As police surrounded Christopher Mendoza in his Avondale neighborhood, his fellow gang members assisted his escape by firing gunshots at other locations and making multiple false 911 calls, according to booking documents.
Mendoza, 34, went on the run after allegedly threatening to kill his girlfriend Dec. 20, at a Goodyear Walmart. Following electronic trackings and tips, police chased Mendoza all over the West Valley, from Goodyear to Tolleson to Avondale and even Surprise.
While he was on the loose, the convicted felon allegedly told several people he would rather die than go back to prison.
Mendoza’s mother warned “her son will shoot it out with police,” according to the report.
Between sightings, Mendoza allegedly got high on heroin and methamphetamines while holed up in an attic.
Mendoza was not hard to spot. Television stations, newspapers and social media blasted out images of his tattoo-lined face.
Yet Mendoza, who allegedly had a network of accomplices, escaped multiple attempts to apprehend him—until Buckeye Police officers took down the “armed and dangerous” suspect Dec. 23. Mendoza did not fire at Buckeye officers, but he allegedly tried to run them over in a stolen car before police shot and stopped him.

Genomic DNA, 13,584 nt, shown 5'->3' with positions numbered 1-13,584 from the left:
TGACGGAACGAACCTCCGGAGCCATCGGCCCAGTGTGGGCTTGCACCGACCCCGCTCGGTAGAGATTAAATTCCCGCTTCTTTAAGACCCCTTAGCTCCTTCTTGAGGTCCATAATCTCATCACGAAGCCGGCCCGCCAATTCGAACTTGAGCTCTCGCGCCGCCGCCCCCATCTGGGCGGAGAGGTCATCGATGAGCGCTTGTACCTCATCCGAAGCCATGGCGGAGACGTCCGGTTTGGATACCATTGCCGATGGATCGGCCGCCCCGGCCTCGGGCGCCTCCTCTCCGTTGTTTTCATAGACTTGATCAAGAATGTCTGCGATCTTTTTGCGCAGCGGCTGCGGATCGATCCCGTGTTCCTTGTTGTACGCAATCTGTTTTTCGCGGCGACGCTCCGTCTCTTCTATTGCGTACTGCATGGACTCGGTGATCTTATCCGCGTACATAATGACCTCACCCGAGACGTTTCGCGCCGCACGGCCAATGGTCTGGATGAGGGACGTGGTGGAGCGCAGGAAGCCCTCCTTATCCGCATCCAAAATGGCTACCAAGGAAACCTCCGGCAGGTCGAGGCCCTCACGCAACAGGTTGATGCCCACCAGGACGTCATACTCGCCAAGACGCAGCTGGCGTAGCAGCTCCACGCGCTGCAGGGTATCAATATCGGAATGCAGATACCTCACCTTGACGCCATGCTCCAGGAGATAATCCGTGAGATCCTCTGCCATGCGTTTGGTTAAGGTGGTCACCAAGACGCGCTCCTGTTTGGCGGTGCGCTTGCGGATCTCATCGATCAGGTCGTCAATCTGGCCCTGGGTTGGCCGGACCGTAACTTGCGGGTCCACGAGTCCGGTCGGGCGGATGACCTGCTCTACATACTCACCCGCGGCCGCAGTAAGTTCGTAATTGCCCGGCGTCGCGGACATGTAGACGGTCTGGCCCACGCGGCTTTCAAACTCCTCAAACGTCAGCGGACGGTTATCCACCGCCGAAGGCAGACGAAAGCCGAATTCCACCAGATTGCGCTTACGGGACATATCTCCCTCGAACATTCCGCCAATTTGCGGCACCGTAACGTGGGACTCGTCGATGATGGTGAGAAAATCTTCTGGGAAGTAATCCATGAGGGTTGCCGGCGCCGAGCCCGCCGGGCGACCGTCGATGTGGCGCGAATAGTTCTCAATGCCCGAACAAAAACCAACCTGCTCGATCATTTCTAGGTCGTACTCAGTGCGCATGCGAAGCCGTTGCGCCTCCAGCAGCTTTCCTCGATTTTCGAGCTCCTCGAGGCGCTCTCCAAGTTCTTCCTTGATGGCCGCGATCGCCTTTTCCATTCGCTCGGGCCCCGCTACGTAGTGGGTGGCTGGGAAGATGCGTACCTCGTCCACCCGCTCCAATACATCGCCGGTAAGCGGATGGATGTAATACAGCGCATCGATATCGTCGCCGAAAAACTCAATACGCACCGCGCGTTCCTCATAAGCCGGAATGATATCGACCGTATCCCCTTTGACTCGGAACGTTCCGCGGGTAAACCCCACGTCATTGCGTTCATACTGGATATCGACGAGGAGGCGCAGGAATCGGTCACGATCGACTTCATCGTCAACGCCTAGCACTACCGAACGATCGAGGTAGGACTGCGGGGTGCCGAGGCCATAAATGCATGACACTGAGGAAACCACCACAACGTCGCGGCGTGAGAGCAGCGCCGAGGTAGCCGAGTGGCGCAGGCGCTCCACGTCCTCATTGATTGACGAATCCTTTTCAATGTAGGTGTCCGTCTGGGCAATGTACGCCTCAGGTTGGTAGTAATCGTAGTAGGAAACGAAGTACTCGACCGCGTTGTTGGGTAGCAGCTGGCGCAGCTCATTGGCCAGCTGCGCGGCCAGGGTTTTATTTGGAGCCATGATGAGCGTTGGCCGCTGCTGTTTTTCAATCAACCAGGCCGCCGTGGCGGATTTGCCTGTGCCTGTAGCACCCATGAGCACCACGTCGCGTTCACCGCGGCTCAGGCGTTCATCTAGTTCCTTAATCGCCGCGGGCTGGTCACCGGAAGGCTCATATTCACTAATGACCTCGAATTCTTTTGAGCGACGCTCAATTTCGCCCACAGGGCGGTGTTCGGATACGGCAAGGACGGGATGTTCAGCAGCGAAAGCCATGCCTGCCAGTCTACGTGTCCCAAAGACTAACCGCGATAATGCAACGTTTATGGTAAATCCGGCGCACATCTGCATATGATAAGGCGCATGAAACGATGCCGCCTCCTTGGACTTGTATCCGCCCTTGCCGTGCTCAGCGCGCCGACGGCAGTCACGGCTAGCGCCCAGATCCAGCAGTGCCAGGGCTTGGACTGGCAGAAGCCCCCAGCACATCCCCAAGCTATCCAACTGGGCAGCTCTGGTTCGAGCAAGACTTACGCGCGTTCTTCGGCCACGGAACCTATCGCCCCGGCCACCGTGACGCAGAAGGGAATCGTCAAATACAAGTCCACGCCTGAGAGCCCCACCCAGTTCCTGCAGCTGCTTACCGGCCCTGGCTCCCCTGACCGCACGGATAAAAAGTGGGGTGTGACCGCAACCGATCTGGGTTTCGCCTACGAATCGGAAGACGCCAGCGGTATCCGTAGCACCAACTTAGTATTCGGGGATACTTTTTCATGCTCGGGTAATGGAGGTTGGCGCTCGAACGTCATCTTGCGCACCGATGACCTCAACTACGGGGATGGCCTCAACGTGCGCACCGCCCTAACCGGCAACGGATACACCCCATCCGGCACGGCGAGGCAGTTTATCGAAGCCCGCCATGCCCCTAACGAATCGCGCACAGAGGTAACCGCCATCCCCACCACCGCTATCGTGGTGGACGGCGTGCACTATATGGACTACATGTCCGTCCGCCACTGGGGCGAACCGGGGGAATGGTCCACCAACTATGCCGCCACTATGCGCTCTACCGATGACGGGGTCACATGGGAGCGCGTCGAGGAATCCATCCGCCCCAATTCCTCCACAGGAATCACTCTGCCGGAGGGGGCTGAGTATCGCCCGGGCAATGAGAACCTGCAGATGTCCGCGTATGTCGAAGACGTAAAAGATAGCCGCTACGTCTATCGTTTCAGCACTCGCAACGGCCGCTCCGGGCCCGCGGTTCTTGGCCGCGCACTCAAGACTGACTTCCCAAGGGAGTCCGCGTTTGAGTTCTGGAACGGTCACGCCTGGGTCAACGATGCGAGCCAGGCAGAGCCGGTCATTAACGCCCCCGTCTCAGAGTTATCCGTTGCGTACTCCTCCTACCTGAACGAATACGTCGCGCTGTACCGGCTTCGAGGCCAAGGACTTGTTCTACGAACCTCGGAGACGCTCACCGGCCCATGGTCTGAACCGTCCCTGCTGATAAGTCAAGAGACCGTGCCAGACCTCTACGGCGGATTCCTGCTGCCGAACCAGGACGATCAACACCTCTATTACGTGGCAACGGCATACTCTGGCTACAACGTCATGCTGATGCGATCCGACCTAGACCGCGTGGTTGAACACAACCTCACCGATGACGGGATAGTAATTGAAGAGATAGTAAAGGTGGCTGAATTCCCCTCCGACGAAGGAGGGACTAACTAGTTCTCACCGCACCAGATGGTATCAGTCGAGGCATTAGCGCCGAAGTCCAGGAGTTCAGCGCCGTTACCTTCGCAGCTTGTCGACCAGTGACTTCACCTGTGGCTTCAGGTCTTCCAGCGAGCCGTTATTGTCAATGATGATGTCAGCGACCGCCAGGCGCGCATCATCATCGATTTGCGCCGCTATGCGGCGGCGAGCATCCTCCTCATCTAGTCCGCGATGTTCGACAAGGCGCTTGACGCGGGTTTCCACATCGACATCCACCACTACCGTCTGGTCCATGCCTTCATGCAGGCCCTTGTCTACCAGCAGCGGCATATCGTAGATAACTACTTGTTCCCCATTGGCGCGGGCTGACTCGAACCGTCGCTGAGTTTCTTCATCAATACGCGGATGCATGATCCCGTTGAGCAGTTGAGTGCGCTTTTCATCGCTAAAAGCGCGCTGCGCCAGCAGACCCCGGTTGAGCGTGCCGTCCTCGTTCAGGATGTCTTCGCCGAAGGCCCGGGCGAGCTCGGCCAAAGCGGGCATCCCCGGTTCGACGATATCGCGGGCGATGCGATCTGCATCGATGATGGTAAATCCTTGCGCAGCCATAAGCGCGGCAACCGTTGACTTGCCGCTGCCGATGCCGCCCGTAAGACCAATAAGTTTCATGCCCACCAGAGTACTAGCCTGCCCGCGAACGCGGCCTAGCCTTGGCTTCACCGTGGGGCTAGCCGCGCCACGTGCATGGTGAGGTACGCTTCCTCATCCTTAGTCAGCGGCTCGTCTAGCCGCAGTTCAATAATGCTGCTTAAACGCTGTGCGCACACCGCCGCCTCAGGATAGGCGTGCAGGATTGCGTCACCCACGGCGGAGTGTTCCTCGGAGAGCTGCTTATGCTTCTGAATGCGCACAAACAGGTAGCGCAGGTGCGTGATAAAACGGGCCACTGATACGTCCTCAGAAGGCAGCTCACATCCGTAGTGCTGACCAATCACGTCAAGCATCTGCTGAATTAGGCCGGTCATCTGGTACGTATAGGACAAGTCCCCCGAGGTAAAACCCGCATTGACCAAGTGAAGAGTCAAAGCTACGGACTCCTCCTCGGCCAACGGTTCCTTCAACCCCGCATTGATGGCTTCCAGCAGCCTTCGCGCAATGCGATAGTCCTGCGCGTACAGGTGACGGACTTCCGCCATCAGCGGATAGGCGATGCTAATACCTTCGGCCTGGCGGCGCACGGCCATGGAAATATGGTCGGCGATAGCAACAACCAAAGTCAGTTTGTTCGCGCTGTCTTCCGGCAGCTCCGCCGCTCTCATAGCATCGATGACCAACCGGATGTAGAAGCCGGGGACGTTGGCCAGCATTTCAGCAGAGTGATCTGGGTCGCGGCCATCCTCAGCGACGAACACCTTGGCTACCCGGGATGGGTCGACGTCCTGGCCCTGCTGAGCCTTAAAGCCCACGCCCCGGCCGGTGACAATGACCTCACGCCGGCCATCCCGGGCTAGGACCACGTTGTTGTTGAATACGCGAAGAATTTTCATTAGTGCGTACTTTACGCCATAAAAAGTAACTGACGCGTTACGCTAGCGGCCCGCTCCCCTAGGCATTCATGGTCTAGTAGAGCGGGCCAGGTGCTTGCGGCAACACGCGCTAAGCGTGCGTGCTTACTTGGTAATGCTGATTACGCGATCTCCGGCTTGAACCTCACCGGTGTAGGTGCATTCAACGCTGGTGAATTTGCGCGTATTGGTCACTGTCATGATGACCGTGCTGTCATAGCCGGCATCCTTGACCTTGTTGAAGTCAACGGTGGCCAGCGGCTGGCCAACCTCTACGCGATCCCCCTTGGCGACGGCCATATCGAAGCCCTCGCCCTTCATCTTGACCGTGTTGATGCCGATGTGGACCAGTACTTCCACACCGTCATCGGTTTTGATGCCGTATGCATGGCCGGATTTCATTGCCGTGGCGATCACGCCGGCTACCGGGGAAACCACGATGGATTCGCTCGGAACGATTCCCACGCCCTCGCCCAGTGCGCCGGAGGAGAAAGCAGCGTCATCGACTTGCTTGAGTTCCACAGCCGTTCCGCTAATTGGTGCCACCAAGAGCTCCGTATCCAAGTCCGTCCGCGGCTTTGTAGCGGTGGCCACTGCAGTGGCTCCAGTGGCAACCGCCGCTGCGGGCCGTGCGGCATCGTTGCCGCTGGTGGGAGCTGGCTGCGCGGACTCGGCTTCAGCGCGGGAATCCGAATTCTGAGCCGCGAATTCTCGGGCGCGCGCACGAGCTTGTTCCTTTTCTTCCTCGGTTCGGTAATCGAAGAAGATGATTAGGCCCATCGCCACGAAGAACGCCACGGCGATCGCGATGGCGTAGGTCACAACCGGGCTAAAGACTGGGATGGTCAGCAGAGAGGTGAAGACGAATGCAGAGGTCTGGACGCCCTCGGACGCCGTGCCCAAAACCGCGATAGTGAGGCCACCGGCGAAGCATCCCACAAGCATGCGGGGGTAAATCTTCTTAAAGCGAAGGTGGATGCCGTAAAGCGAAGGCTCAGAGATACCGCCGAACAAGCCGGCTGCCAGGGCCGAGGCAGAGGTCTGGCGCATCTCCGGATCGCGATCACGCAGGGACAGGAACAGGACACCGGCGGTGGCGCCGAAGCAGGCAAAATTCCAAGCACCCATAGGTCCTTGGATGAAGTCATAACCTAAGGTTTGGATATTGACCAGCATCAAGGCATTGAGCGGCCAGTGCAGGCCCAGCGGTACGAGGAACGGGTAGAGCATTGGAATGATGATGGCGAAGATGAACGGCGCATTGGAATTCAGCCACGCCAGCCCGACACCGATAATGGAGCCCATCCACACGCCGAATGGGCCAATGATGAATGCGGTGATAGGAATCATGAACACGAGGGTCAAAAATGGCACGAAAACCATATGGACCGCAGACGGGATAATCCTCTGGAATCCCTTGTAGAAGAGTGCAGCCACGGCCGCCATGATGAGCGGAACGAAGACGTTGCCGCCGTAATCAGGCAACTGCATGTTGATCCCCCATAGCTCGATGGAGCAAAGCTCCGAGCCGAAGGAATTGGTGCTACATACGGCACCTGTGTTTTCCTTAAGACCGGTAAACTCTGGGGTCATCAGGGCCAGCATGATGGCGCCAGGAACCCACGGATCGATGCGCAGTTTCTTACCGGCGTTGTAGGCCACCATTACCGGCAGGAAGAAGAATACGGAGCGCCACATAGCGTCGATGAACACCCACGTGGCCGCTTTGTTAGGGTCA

When he discharged under police escort from Abrazo West Hospital Jan. 6, Goodyear Police charged Mendoza, who had his 34th birthday in the hospital, with 15 crimes, including aggravated assault and kidnapping.
Mendoza faces a preliminary hearing Wednesday, Jan. 15, at Maricopa County Superior Court.
The crime spree that brought chaos, chases, barricades and gunfire to Goodyear, Avondale and Buckeye began around 1:30 a.m. Dec. 20. According to a probable cause report prepared by Anthony Campillo, a Goodyear Police Department detective, Mendoza was heard threatening to shoot his girlfriend in the parking lot of Walmart at 1100 N. Estrella Parkway.
He then allegedly chased the woman into the store, where he made more threatening remarks.